There's a fair bit of debate about the demise of the 300-win pitcher these days. With the 5-man rotation, teams keeping star youngsters down on the farm to hold back their arbitration clocks, and the constant risk of injury, it's hard to project any young pitcher today to reach the 300-win plateau.
Let's take a look at Roy Oswalt. Roy is 32, with a career record of 137-70 and career 3.23 ERA. Oswalt has two 20-win seasons to his name, and has 30-plus starts for six straight years. He obviously has a ways to go before he's in the discussion for 300; let's be optimistic and assume Roy can average 15 wins a season for the next 6 years. That would bring him to just 227 wins at age 38. The simple truth is that even top pitchers like Oswalt need to pitch past age 40 to have a decent chance of 300 wins. As a smaller guy, Oswalt doesn't have the size we tend to associate with the 40-year-old pitcher. There's a worry that his velocity won't keep up at such an advanced age.
Nevertheless, Oswalt has a good shot to be in the Hall. He's yet to win a Cy, but has been in the top 5 vote-getters five times. His .662 w/l % is third-best among active pitchers, ahead of Roy Halladay, C.C. Sabathia, Randy Johnson, Tom Glavine, John Smoltz and many other potential inductees. Even if Roy goes 90-80 for the rest of his career, he'll still finish ahead of Glavine and Smoltz.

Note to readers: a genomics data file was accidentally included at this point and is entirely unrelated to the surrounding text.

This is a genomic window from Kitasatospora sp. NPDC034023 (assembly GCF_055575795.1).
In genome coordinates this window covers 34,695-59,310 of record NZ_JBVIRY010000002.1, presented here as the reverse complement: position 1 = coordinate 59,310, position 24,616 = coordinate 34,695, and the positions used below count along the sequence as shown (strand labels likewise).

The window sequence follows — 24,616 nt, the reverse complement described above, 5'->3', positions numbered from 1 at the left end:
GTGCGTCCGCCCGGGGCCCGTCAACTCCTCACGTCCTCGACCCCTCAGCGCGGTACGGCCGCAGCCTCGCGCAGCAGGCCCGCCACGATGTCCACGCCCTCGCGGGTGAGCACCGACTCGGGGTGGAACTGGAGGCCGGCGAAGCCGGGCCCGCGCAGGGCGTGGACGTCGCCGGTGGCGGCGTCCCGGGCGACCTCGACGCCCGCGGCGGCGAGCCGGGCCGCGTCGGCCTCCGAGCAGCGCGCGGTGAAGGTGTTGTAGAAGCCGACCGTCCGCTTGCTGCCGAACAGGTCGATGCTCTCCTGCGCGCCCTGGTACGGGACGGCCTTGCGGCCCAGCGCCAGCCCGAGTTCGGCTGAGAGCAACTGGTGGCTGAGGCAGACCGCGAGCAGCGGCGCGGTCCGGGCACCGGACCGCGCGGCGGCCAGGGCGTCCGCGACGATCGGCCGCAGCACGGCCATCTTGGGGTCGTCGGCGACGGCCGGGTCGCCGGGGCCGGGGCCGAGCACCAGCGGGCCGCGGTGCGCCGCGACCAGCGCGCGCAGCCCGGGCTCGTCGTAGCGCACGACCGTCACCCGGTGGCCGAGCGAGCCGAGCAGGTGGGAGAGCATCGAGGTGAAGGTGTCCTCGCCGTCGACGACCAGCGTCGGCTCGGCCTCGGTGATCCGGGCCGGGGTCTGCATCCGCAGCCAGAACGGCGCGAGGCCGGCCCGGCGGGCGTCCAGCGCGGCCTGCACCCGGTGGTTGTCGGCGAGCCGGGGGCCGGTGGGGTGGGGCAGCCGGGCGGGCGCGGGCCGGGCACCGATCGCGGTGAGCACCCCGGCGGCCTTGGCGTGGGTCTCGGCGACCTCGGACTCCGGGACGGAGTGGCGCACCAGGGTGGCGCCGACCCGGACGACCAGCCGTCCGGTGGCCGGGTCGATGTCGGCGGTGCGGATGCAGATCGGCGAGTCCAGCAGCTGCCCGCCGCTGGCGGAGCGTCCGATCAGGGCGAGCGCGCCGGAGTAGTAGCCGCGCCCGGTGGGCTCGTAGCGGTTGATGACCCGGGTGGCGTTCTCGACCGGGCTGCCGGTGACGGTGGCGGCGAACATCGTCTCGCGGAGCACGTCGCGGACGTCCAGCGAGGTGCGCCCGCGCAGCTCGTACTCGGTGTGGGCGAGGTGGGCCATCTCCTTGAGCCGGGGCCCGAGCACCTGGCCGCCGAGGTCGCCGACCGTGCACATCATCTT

The 20-win seasons are another point in his favor. As they become increasingly rare, they're of course more notable which means more opportunities for writers to point out to everyone just how special Roy is. With one or two more superlative seasons, Oswalt can complete the sort of resume necessary to convince Hall voters. At this point, a Cy Young would probably cement his case, though that's tough when you pitch in the same league as Lincecum and Santana.
Oswalt is coming off his worst year in the majors. Back problems cost him starts as the summer progressed and the Astros shut him down in mid-September. Under contract for at least two more years, the Astros may handle him carefully in 2010. The Astros, also, aren't likely to be a competitive team in 2010. They've got several holes to fill in their lineup and their bullpen is lacking, so Oswalt may have a hard time getting 20 wins no matter how well he pitches. The 2009 season did serious damage to Oswalt's Hall chances, between only getting 8 wins, the back injury, and the continued stagnation of the Astros. Furthermore, Oswalt's outings have been getting consistently shorter- he fell from 6.5 innings/start in 2008 to 6.0 in 2009. It's much harder for a six-inning pitcher to rack up wins. It's easy to imagine Roy only averaging 12 wins a year from now on even if he can maintain a 3.30 ERA.
2010 will be a key year for Oswalt. If he can bounce back to the 200-inning level, I like his chances to continue piling up wins. He'll be an interesting one to watch. We'll revisit his HOF case next year.